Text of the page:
In 1986, Nick Boswell walked into a used-book store and picked up an old copy of the Koran. He thought, “Oh, here’s something to give my brother to reform him.” Once he started reading, though, he knew the message was for him. It astounded him, hit the nail on the head, made perfect sense to him. He couldn’t stop reading. A new world opened to him and he started doing research on Islam, which convinced him further that he was on the right path.
Then he looked around for a mosque and discovered there was one in Columbia Heights. On July 4 of the same year, he walked up there from South Minneapolis. He thought he’d just sit in the back and watch, but he wasn’t allowed to do that. He had to participate in the prayers. “I went every day for a year,” he said, “and then they invited me to be on the Board of Directors.”
Boswell’s Islamic faith is now central to his identity.
Boswell is, as he calls himself, an “Ojibwa warrior from the sovereign state of the White Earth Indian Reservation located within the confines of northern Minnesota.” He was taken away from his family when he was small and placed in a boarding school for three and a half years. He said it was “harsh but fair,” like the 21 years he spent in the military, first in Korea and much later in Vietnam, where he was disabled.
Upon his return to the United States, he got involved in the Franklin Avenue Social Service Committee as well as with the Native American community. He formed a group called St.Paul/Minneapolis Coalition of Chippewa Heirs. During that time he had two children and earned degrees in sociology and chemical dependency counseling.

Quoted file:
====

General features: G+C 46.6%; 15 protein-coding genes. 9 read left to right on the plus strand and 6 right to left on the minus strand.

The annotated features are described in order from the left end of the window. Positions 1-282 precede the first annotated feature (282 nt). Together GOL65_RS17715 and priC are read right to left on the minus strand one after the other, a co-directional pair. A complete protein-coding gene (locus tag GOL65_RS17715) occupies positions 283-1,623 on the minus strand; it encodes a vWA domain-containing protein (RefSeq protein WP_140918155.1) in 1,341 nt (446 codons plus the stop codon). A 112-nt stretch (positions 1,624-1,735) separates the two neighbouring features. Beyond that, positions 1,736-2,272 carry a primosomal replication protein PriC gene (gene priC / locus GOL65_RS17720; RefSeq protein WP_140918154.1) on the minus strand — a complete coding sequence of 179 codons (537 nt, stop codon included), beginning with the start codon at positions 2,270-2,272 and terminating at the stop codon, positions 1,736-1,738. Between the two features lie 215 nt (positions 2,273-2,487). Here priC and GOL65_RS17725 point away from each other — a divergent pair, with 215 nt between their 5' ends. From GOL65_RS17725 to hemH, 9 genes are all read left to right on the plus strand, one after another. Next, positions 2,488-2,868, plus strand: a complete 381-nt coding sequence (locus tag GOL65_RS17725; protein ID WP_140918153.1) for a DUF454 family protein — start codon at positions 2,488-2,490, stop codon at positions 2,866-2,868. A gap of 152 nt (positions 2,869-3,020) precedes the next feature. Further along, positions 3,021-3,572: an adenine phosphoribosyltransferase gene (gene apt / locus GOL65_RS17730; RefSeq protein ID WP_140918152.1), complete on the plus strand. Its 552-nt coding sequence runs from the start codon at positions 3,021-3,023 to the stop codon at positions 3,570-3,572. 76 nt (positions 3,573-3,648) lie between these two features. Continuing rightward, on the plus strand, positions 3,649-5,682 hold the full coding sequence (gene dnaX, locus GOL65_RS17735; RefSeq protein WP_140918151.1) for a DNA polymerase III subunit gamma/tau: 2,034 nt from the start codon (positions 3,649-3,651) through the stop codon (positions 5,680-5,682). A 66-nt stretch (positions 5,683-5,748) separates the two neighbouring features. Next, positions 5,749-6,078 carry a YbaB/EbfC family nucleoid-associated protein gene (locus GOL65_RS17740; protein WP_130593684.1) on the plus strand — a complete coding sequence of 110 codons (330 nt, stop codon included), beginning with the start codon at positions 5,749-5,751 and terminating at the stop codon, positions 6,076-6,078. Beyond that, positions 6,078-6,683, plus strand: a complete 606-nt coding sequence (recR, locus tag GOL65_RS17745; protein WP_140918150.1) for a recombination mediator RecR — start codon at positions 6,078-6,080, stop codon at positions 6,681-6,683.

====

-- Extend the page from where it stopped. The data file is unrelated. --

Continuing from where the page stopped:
Boswell was easy to spot when he arrived at Maria’s Restaurant a few weeks ago. He’s a big man in good shape, whose signature black beret, displaying a Combat Infantry Badge, covers his long, gray ponytail and frames his broad, affable face. His right hand and leg are noticeably crippled from his war injury. He said he barely hears out of his right ear. He ordered eggs and potatoes, no meat, because Maria’s doesn’t serve halal meat. At home, he said, he eats meat because he can buy halal—or kosher.
There are many qualities in Islam that appeal to Boswell. Two stand out.
As a “spiritually disillusioned warrior” he was glad to become part of a religion that champions oppressed people and has a true sense of justice. He saw the way the U.S. military treated the Korean people, “like animals,” and then the Vietnamese people the same way, and realized it was exactly the way Native Americans were treated in this country.
In the 1980s he joined with other Native Americans to fight to save land on the White Earth Reservation. “Vernon Bellecourt [of the American Indian Movement] told me, ‘Senator Boschwitz is taking our land,’ ” Boswell said.
Boschwitz introduced a bill in the senate that “legalized all past illegal land transaction on White Earth Reservation,” Boswell wrote in the Islamic Center of Minnesota’s newsletter. He continued, “The Ojibwa Indians have been historically treated as foreigners on our own soil, we have yet to be shown the respect of human rights and self-determination.”
Boswell compares the Native American fight for Indian land to the fight of the Palestinians who continue to lose their land and their dignity. “With Allah’s guidance, we will prevail, as our Palestinian Brothers and Sisters across the ocean will,” he also wrote in the Islamic Center newsletter.
“What about the suicide bombers?” was the question that couldn’t be avoided. The suicide bombers, he said, are willing to give their lives. They choose to give their lives. In Palestine they have to because they can’t compete with jet bombers and tanks. “All they have left is their bodies.”
The other quality of Islam that speaks to Boswell is the strictness, the discipline. He said following the rules makes it possible to have happiness. When people don’t steal from each other (personally or institutionally), when people focus on God and the well-being of the community rather than on their own selfish spheres, when there is no chemical abuse (chemical abuse is impossible where tobacco, alcohol and other drugs are strictly prohibited), people can live together in happiness.